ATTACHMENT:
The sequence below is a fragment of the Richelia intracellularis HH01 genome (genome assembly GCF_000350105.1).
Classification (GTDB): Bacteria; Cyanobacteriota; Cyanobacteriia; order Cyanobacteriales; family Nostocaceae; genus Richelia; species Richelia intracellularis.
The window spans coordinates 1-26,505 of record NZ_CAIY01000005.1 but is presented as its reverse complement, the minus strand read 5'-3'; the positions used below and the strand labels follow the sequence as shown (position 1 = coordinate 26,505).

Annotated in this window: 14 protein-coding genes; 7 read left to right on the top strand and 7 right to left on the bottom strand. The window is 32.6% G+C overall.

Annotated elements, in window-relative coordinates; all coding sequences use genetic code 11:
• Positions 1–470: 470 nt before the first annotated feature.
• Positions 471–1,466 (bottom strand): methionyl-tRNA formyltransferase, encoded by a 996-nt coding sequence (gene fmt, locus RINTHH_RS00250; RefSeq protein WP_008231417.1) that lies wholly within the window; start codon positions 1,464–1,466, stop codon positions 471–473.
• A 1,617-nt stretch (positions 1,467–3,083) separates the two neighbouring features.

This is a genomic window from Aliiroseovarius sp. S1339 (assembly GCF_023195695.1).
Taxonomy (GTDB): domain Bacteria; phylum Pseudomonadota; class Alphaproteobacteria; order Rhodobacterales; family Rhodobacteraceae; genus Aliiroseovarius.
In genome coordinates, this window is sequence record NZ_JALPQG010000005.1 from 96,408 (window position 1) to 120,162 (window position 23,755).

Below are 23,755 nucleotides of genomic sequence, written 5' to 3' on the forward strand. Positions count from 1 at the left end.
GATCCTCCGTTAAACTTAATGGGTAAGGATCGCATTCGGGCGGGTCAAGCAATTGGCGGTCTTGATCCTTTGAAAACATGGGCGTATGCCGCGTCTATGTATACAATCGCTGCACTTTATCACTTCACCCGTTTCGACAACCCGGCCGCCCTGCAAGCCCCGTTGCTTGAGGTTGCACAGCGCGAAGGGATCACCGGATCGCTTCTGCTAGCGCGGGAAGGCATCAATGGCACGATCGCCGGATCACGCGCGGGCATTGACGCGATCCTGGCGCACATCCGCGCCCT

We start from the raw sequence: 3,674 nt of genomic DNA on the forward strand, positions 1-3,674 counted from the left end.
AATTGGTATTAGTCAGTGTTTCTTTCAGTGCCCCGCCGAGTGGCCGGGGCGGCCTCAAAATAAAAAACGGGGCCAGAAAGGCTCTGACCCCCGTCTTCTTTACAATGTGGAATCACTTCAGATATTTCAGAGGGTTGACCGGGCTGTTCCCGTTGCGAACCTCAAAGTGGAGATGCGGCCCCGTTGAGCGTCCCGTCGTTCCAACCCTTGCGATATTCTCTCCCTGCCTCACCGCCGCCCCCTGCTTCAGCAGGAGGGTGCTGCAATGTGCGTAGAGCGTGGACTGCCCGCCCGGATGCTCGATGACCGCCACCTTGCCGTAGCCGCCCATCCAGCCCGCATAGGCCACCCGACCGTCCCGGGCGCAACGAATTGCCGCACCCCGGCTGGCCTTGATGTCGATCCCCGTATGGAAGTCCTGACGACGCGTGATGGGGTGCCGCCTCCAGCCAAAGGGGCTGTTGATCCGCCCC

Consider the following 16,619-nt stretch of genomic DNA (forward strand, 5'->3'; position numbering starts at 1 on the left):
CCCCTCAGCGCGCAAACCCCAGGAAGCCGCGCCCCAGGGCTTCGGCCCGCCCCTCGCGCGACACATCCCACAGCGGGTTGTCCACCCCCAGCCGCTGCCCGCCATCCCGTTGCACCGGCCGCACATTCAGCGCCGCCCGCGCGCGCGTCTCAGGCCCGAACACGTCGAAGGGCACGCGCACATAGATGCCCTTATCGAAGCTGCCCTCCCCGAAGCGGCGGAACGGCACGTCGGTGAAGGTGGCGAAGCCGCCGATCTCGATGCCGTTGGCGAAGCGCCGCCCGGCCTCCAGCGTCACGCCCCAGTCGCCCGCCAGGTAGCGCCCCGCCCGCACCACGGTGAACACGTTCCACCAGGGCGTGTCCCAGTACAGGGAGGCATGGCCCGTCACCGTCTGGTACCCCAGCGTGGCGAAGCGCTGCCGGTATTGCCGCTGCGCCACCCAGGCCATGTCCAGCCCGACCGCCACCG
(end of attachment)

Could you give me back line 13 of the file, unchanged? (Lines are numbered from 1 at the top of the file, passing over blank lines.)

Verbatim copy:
GATCCTCCGTTAAACTTAATGGGTAAGGATCGCATTCGGGCGGGTCAAGCAATTGGCGGTCTTGATCCTTTGAAAACATGGGCGTATGCCGCGTCTATGTATACAATCGCTGCACTTTATCACTTCACCCGTTTCGACAACCCGGCCGCCCTGCAAGCCCCGTTGCTTGAGGTTGCACAGCGCGAAGGGATCACCGGATCGCTTCTGCTAGCGCGGGAAGGCATCAATGGCACGATCGCCGGATCACGCGCGGGCATTGACGCGATCCTGGCGCACATCCGCGCCCT